In short, it can create in us a false righteousness. When we become mere “hearers” of the gospel, we act as those Jews did, who were nothing but “hearers of the law”. We simply are substituting the atoning work of Jesus as our justification before a holy God for our knowledge of and agreement with the “truth”. “Amen”, isn’t the password into heaven, but let us “be doers of the word, and not hearers only, deceiving [ourselves]” (James 1:22).
Remember Jesus’ instruction, You call me Teacher and Lord, and you are right, for so I am. If I then, your Lord and Teacher, have washed your feet, you also ought to wash one another’s feet. For I have given you an example, that you also should do just as I have done to you. Truly, truly, I say to you, a servant is not greater than his master, nor is a messenger greater than the one who sent him. If you know these things, blessed are you if you do them. (John 13:13-17)
Adapted From: http://shortdailydevotions.com
But because our fathers had angered the God of heaven, he gave them into the hand of Nebuchadnezzar king of Babylon, the Chaldean, who destroyed his house and carried away the people to Babylonia.
The Israelites had been back in Jerusalem from Babylonian captivity for about twenty years. They had returned to rebuild the temple and God’s great city, Jerusalem. As they continued their work, they were questioned by Persian officials as to the authorization of the building project. The Israelites’ response was that it was originally validated by king Cyrus (Ezra 1) and that they were exiled because of their fathers’ sins.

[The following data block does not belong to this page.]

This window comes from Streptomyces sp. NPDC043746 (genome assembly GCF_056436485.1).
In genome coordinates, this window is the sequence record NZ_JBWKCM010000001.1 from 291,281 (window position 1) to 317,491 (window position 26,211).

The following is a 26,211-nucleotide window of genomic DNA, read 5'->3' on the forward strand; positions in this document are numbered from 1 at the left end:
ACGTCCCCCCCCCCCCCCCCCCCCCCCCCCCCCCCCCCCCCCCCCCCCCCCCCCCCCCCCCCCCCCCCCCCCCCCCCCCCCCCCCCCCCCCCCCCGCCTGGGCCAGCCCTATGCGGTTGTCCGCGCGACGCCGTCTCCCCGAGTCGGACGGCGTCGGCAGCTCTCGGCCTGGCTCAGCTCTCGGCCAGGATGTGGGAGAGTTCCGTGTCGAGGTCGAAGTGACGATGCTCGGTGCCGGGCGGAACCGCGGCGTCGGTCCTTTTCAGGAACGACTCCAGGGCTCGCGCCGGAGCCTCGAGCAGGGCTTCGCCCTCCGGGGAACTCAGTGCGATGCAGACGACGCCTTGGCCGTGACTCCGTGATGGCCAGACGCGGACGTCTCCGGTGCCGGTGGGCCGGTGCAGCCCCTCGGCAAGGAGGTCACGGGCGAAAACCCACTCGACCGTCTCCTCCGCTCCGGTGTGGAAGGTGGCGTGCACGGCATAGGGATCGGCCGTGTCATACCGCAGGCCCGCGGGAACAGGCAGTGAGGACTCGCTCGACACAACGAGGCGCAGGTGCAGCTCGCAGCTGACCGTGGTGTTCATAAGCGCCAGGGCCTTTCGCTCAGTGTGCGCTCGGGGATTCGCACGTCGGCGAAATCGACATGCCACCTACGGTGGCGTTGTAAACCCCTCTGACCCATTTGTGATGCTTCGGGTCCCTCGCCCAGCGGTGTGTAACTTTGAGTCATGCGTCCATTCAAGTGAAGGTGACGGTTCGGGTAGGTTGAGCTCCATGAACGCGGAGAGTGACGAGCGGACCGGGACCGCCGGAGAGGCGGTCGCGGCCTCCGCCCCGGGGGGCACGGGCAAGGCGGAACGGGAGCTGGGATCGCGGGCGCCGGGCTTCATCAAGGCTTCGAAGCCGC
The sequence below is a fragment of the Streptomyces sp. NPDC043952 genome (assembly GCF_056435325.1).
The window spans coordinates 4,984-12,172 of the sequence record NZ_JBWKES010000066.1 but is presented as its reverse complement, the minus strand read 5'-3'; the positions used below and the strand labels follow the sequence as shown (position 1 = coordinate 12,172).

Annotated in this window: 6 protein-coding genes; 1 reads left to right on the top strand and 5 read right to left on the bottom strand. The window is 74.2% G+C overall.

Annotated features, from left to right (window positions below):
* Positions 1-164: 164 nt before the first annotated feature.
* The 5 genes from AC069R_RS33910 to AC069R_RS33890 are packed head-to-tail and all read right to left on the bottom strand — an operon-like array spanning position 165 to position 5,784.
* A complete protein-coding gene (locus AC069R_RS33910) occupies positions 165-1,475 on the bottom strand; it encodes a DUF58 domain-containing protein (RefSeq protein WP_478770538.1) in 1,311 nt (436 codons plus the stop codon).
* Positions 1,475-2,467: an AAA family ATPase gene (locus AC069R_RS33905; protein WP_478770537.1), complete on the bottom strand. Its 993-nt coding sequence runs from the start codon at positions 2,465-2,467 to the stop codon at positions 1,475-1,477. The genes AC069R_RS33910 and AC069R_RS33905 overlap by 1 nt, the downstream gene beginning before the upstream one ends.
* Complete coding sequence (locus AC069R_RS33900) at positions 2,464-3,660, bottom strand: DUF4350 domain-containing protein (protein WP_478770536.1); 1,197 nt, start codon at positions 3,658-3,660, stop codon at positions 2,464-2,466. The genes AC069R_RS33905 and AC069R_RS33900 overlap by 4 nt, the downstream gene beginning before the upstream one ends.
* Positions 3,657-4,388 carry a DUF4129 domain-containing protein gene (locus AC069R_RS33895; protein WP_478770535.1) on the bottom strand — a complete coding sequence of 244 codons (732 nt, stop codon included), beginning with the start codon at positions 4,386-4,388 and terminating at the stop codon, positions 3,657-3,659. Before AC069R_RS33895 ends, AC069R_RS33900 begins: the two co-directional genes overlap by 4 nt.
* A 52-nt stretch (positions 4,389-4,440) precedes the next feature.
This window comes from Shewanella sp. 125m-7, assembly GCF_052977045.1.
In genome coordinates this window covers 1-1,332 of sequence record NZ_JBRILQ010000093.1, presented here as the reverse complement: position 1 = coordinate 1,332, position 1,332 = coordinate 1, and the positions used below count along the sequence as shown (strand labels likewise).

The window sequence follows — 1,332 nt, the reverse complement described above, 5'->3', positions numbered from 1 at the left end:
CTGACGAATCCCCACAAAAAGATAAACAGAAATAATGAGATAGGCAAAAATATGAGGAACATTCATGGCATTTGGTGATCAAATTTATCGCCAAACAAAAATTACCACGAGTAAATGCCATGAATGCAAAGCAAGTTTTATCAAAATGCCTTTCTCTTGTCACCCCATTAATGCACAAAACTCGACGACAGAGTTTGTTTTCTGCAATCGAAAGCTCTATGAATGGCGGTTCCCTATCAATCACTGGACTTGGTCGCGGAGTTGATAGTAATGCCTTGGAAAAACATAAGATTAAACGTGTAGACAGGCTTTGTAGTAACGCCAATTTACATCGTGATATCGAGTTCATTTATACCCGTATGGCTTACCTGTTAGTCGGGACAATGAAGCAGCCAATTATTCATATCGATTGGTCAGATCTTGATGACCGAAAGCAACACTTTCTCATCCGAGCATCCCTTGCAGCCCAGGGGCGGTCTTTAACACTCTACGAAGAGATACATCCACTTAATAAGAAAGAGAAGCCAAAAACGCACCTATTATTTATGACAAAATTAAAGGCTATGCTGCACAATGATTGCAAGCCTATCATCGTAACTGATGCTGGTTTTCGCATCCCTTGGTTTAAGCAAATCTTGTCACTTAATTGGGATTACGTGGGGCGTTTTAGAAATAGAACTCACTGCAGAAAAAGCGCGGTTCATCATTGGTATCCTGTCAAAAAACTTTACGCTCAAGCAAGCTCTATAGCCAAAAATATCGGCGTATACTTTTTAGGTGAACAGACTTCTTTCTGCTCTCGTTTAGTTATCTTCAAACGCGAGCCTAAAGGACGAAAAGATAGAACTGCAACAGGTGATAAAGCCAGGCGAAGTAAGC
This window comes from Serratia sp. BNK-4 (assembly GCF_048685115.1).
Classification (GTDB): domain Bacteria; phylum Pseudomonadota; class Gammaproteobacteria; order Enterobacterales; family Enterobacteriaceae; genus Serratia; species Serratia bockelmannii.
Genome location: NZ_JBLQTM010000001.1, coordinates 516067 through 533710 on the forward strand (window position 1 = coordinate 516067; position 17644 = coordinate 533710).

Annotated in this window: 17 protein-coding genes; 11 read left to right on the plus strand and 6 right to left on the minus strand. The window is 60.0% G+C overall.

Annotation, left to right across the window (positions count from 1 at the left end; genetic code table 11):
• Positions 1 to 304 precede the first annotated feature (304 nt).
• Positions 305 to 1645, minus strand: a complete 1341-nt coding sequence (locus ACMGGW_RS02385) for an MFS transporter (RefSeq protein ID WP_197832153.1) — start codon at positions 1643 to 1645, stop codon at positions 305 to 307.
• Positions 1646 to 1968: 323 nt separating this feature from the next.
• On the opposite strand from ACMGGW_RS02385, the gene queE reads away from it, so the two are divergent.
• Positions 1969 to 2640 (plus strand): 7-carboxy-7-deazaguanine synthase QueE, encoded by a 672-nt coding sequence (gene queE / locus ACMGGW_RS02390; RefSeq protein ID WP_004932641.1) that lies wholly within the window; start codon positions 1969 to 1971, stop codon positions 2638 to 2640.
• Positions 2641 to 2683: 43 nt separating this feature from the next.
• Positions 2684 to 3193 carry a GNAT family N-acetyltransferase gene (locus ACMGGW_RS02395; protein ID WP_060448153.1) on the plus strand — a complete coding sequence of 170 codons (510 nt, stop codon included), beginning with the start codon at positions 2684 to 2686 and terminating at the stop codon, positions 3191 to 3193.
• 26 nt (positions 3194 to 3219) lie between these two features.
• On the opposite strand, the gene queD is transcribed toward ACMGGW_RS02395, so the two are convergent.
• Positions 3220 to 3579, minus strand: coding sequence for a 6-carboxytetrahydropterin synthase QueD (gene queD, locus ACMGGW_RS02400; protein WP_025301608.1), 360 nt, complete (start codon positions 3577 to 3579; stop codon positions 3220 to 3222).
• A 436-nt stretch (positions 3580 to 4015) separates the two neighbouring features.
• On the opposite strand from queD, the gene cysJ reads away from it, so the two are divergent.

They were acknowledging the sins committed, not as a way to criticize, but to recognize what the cause of the captivity had been. We can learn a lot from our fathers’ sin when we aren’t afraid to admit or confess that sin.
However, if there is not an admission of previous sins, we cannot learn from them, and we will often repeat them. Are we afraid to admit past generations’ sins because they bare a striking resemblance to our own? If we humbly admit that we aren’t perfect and understand those who came before us weren’t, we can learn from their mistakes.
Adapted From: http://shortdailydevotions.com
Therefore, since we have a great high priest who has ascended into heaven, Jesus the Son of God, let us hold firmly to the faith we profess. 15 For we do not have a high priest who is unable to empathize with our weaknesses, but we have one who has been tempted in every way, just as we are—yet he did not sin. 16 Let us then approach God’s throne of grace with confidence, so that we may receive mercy and find grace to help us in our time of need.